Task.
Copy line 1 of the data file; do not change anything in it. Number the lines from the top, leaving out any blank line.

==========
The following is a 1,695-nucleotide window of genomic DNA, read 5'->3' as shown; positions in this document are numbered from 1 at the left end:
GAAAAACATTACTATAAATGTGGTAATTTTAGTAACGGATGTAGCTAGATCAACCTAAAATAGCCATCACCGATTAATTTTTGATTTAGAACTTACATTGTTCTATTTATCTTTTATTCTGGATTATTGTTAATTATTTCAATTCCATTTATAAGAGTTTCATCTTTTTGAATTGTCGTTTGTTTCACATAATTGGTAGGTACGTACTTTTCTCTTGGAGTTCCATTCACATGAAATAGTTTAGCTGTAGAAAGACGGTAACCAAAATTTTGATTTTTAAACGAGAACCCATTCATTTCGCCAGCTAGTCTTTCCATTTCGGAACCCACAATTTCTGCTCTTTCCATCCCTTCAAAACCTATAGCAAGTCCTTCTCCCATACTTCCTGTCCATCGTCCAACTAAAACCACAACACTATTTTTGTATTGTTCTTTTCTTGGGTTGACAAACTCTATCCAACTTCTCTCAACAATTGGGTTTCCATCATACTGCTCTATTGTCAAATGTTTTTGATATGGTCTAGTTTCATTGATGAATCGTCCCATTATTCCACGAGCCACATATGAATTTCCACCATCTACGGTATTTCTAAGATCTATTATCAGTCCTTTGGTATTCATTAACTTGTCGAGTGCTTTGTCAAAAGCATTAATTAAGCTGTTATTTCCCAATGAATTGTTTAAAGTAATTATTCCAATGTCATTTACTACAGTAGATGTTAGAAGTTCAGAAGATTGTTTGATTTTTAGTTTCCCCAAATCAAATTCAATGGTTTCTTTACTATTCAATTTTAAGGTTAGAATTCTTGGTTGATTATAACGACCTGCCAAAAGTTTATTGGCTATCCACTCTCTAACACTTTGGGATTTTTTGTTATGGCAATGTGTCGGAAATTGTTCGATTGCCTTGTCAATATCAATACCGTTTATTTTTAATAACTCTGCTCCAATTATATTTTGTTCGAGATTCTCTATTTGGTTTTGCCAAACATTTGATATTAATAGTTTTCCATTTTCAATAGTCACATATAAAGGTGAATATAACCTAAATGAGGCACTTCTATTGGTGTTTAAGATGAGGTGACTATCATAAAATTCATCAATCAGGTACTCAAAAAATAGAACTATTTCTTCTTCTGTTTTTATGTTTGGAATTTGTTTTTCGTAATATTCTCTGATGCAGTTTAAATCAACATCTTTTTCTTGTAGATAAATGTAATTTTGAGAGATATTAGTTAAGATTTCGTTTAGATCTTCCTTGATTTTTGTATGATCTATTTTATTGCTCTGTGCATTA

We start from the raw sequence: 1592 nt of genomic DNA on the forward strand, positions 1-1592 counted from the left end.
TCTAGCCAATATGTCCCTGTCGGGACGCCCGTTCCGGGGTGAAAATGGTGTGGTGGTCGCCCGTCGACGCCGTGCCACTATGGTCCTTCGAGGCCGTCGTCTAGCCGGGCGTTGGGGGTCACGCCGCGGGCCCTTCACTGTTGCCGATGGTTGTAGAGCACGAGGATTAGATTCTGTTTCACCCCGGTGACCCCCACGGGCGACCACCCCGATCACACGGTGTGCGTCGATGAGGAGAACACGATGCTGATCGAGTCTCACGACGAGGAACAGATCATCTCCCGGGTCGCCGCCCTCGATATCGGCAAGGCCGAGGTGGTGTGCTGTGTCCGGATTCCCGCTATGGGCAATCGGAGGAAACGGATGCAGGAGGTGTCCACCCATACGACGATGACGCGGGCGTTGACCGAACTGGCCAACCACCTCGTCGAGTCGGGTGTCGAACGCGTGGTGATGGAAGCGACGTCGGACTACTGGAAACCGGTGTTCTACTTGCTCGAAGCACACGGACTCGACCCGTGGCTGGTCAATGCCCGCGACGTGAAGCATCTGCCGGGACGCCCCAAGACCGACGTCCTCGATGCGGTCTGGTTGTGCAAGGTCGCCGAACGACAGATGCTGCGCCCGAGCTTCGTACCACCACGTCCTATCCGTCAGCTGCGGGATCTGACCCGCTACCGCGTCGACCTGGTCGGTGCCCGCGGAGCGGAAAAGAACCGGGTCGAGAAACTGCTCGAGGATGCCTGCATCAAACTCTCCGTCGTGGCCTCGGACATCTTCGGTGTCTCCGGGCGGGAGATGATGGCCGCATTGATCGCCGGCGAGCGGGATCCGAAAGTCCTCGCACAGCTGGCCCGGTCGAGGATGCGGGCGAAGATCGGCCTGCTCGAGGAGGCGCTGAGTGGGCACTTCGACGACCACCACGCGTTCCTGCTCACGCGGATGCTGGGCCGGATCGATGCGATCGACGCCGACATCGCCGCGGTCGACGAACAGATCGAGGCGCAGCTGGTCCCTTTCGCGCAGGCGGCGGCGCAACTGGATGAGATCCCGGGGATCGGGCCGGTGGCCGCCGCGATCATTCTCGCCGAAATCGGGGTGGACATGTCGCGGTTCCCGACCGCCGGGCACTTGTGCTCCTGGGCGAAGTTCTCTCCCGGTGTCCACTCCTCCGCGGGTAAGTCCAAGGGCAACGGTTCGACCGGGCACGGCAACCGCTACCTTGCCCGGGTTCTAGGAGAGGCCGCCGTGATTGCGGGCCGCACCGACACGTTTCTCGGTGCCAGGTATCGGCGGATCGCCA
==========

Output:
The following is a 1,695-nucleotide window of genomic DNA, read 5'->3' as shown; positions in this document are numbered from 1 at the left end: